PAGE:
Canadian authorities have charged a railway company and three employees with criminal negligence following last July's train derailment in Lac-Megantic, Quebec, which killed 47 people.
Montreal, Maine and Atlantic Railway Ltd and employees Thomas Harding, Jean Demaitre, Richard Labrie were charged with 47 counts of criminal negligence causing death.
Spokesman for the public prosecutor's office Rene Verret said Mr Harding was the driver of the train, Mr Labrie was a controller at MM&A, and Mr Demaitre was director of operations.
Mr Verret said the three were placed under arrest yesterday and will appear in court later this afternoon in Lac-Megantic.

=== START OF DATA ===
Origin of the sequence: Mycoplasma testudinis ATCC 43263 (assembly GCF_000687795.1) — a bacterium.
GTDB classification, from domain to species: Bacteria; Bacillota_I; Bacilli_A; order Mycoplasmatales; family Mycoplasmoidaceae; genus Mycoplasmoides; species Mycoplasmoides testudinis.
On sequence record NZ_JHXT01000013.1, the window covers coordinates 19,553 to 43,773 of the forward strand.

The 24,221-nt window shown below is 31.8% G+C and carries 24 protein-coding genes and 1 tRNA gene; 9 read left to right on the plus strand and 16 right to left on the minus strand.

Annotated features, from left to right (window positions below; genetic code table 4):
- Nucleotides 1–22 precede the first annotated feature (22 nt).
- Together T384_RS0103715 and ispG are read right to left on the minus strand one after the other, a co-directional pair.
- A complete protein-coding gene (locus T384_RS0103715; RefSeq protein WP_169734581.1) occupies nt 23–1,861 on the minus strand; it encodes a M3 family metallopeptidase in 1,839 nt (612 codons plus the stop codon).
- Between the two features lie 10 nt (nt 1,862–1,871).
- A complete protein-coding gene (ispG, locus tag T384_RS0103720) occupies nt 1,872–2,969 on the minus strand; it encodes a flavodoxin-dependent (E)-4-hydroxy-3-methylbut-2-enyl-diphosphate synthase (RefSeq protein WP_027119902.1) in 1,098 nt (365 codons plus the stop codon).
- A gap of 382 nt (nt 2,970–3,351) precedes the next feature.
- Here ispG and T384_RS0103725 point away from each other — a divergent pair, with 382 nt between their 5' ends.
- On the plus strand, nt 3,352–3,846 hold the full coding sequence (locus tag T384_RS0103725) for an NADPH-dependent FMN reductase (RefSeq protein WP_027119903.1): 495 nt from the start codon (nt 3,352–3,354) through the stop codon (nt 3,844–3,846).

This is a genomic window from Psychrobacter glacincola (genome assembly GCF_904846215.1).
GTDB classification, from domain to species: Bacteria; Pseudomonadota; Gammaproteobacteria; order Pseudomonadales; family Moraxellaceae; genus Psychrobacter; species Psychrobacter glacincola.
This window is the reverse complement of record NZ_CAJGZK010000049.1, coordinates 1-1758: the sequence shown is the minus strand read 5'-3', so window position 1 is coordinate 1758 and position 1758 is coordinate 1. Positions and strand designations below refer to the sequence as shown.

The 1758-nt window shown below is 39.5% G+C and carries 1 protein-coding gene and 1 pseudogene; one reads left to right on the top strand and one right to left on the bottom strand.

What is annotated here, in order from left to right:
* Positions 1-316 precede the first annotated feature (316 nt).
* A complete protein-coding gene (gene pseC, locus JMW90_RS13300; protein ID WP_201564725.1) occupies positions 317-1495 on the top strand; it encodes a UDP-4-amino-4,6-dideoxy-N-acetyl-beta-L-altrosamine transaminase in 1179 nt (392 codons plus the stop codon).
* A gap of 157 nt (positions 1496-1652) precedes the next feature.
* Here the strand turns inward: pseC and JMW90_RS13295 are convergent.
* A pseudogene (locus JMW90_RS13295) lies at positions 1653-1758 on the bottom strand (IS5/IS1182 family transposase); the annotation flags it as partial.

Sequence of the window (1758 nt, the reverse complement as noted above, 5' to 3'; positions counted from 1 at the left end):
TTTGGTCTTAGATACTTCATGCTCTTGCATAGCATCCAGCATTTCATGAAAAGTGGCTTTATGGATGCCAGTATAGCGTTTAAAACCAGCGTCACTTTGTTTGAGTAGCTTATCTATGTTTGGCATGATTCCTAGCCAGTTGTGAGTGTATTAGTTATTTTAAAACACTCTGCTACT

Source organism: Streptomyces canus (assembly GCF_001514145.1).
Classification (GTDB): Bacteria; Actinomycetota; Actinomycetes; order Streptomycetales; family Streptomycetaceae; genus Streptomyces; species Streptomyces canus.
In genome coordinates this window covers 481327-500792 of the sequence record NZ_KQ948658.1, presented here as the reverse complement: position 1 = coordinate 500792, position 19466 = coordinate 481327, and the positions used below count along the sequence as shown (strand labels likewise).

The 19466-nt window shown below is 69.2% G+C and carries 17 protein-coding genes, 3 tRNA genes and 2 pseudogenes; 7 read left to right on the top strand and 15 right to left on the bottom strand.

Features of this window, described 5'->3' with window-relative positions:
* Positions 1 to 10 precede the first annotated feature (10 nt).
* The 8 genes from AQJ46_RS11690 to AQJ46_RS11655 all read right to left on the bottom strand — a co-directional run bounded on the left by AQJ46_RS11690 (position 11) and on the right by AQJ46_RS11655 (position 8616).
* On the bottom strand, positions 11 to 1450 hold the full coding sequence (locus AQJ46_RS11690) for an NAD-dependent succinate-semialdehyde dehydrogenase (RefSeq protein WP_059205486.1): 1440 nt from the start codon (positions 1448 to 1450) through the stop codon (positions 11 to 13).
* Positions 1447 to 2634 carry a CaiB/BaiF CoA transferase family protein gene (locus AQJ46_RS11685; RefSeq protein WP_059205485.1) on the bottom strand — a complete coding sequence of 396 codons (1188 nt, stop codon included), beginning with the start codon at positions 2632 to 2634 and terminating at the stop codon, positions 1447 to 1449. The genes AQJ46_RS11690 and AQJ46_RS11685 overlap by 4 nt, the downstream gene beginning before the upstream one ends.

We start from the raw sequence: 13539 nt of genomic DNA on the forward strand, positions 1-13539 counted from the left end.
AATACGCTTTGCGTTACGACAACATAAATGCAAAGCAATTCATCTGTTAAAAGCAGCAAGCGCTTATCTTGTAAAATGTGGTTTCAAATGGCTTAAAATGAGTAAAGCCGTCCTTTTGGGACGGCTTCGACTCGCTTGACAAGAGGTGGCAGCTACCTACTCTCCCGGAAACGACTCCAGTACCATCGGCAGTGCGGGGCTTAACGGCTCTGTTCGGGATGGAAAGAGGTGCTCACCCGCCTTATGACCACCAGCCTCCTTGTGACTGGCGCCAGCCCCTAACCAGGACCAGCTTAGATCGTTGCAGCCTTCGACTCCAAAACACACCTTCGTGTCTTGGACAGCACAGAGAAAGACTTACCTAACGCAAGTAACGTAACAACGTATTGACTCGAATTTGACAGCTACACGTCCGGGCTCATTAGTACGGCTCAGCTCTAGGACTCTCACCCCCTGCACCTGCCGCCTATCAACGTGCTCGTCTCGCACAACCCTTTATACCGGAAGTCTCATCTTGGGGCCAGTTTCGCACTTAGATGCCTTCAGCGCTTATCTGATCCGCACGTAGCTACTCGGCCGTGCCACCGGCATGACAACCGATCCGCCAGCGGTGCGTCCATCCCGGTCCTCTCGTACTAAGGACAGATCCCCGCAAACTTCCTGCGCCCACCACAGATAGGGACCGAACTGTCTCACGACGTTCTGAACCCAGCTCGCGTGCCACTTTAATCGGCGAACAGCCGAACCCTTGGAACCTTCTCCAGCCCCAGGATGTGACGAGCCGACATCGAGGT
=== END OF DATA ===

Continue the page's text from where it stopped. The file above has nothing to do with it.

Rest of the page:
The derailment occurred after a single engineer, Mr Harding, parked his train for the night on a main line uphill from the small town.
The train of oil tankers started rolling and eventually derailed, exploding into balls of fire and flattening the centre of the town.
US-based MM&A filed for bankruptcy protection in the wake of the disaster.
MM&A Chairman Edward Burkhardt, who was not charged, said in March he had been in touch with investigators "from time to time" to provide requested information.
The company initially blamed the catastrophe on the failure of the train's pneumatic airbrakes after an engine fire.
Mr Burkhardt later said the train's engineer did not apply an adequate number of handbrakes to hold the train in place.